Amendment 83

Part of Nationality and Borders Bill - Report (3rd Day) – in the House of Lords at 12:30 pm on 8th March 2022.

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Photo of Baroness Lister of Burtersett Baroness Lister of Burtersett Labour 12:30 pm, 8th March 2022

My Lords, I am very grateful to the noble Baroness, Lady McIntosh of Pickering, for tabling these amendments. I welcome her to the noble band of terriers who have been snapping at the Home Office’s heels on the issue whenever the occasion arose.

In Committee, the Minister, who to be fair is new to the issue, tried some of the old, discredited arguments. Notably, he referred to the

“sustainability of the system and fairness to the UK taxpayer.”

When challenged, he acknowledged that the system to which he referred was the migration and borders system. Once again the Home Office is conflating citizenship with immigration. We still await a convincing reason as to why children who were born or who have grown up in this country should be subsidising the migration and borders system. Moreover, the distinction between this group and taxpayers is simply not valid, as the children’s parents are already taxpayers and the children will be in future and may already be paying indirect taxes.

The Minister also tried to reassure us that there are a number of exceptions to application fees which protect the most vulnerable, including young people who are in the care of a local authority and applying for limited or indefinite leave to remain. However, the exceptions apply only to leave to remain, and when challenged he accepted the distinction between citizenship and leave to remain, saying:

“There is no arguing about that at all.”—[Official Report, 27/1/22; col. 469.]

When challenged again later, he assured me that he would not try the argument again today. Now that both he and the noble Baroness, Lady Williams of Trafford, have accepted that that argument will not wash in this House, and the importance of citizenship has been a thread running through the debates on the Bill, I hope he will not attempt to use the argument again this evening.

In Committee, the Minister also promised to write in response to a number of questions on the best interests review, for which we have been waiting, like Godot, for a good year since the Court of Appeal ruled that the current fee is unlawful because of the failure to take account of the best interests of children under Section 55 of the Borders, Citizenship and Immigration Act. I am grateful to him for the letter, although I found it a bit confusing. However, as the noble Baroness said, at least we now have the Supreme Court judgment, which did not dispute the best interests finding, and the Minister’s letter confirmed that the best interests Section 55 review will be published. My understanding is that it will be published by early May. Can he confirm that and say whether it will include a race and disability equality assessment? Can he also give an assurance that Parliament will be given an opportunity to debate the review report?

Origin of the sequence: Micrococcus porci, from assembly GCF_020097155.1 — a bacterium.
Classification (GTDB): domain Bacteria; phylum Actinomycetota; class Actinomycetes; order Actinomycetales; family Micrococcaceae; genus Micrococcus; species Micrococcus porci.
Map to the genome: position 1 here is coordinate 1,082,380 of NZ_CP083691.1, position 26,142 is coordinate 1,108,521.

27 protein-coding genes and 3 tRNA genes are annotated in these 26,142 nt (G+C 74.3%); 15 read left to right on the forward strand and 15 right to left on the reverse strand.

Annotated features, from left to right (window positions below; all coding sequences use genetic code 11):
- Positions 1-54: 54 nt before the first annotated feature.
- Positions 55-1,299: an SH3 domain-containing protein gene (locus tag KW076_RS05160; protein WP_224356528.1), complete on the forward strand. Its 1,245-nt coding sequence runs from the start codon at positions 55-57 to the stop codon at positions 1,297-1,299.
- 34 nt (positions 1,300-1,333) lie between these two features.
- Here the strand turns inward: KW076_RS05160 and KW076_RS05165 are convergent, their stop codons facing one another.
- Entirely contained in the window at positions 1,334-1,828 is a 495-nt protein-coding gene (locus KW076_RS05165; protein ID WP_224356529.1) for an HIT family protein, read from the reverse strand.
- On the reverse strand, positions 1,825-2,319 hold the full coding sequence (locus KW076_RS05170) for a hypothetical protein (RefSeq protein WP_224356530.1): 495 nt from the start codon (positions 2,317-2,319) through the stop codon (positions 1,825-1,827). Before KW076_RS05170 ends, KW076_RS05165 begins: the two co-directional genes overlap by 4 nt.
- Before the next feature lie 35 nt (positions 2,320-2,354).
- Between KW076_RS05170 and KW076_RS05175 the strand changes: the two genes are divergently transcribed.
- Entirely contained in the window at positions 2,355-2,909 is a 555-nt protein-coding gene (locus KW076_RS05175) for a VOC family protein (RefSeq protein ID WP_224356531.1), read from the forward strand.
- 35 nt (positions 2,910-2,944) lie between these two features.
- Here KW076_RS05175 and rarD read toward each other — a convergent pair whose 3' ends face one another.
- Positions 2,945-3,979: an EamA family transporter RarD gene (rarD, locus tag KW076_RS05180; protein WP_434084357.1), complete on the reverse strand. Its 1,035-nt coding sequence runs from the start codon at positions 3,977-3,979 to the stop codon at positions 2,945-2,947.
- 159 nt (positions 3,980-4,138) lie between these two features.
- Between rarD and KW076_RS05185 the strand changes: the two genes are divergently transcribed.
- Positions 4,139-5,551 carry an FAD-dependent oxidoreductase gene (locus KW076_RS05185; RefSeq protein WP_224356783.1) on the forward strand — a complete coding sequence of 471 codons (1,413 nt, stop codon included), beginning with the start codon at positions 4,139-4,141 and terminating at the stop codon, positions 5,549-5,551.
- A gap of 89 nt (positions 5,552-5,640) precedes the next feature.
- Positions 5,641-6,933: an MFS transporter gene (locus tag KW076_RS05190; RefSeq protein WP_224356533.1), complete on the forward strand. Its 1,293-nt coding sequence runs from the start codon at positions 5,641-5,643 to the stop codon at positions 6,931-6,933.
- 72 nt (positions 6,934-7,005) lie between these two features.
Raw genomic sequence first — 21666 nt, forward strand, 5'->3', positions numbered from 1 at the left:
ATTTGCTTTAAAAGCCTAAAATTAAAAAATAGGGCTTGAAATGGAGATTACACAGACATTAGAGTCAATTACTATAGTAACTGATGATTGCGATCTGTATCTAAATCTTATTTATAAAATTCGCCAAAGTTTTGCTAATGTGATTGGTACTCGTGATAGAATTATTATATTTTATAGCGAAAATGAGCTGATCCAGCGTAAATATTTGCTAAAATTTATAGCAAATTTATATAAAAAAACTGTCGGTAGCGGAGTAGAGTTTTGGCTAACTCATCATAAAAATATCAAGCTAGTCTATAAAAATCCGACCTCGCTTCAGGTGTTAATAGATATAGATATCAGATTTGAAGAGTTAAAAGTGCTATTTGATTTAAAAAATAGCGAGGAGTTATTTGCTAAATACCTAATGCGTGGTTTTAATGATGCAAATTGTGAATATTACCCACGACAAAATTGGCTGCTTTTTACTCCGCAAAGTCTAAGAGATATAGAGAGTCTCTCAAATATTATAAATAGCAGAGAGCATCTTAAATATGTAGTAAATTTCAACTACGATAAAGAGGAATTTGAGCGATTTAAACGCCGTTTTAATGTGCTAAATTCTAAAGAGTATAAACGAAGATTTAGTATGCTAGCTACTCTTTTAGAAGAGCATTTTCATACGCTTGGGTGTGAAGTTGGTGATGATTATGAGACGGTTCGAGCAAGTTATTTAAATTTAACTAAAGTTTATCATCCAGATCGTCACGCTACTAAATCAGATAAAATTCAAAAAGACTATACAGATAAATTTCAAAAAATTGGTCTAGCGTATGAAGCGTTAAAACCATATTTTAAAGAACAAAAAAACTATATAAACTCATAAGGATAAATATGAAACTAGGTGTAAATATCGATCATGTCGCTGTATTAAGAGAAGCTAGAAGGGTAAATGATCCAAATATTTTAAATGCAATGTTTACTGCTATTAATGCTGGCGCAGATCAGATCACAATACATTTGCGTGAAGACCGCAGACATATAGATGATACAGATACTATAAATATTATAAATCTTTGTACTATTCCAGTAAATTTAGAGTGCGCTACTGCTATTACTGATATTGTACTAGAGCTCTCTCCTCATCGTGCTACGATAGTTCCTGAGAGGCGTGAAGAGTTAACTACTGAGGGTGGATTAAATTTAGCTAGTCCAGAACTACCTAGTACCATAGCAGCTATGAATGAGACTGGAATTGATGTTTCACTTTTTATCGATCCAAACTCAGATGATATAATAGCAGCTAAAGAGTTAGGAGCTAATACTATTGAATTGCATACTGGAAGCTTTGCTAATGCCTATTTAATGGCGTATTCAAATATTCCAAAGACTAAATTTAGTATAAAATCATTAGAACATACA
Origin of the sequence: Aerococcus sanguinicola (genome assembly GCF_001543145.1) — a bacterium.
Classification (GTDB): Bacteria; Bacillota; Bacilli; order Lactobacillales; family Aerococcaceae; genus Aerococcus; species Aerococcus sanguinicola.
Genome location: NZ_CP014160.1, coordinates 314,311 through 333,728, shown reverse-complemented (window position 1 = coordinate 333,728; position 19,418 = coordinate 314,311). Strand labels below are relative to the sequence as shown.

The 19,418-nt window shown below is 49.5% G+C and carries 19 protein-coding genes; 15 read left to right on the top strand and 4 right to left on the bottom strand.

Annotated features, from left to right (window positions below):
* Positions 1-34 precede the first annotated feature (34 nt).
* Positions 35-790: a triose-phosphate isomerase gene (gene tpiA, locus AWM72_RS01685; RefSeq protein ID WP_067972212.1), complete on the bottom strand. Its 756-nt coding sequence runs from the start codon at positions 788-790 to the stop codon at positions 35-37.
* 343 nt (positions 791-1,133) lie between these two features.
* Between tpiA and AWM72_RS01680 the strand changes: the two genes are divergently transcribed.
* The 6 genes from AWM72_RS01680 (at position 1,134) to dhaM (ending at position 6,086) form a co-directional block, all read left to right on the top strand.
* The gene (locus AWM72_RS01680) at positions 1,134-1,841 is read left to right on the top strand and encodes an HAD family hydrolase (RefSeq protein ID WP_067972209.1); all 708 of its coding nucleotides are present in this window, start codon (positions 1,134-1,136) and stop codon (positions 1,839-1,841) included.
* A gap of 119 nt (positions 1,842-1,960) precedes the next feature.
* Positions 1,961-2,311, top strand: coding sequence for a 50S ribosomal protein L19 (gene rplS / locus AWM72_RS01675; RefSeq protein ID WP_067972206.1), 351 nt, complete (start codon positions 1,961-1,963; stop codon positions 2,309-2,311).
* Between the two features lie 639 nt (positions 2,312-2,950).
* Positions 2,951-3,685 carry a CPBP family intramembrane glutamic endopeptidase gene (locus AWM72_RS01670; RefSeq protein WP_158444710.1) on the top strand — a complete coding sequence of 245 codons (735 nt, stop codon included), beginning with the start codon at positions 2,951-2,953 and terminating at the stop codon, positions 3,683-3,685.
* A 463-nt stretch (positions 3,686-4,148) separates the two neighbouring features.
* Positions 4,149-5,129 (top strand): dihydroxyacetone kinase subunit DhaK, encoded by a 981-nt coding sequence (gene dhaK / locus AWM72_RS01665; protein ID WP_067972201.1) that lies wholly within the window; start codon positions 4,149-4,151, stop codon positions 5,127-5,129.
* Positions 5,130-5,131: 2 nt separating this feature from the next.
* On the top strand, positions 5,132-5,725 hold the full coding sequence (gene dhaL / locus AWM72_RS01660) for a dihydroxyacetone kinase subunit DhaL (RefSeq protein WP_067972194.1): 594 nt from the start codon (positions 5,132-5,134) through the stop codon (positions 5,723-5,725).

It is difficult to believe that a fee of over £1,000 is in the best interests of any child who has to pay it, given the evidence of the insecurity, alienation, exclusion and isolation it can cause, as noted by the Court of Appeal. The Supreme Court judgment found that, best interests aside, as the noble Baroness said, it is for political determination to limit the Home Secretary’s discretion in setting the fee level. The Bill gives us the opportunity to so determine politically.

Noble Lords have frequently cited the former Home Secretary Sajid Javid, who described the fee as “huge”. Less well known is that, just shortly before becoming the current Home Secretary, Priti Patel also questioned the level of the fee, according to a Times report, and indeed the Minister accepted that it is “a lot of money”. We have an opportunity this evening—or rather, this morning—to end the long-standing injustice created by this huge fee that has served to exclude thousands of children from their right to register as citizens. I hope we will take it.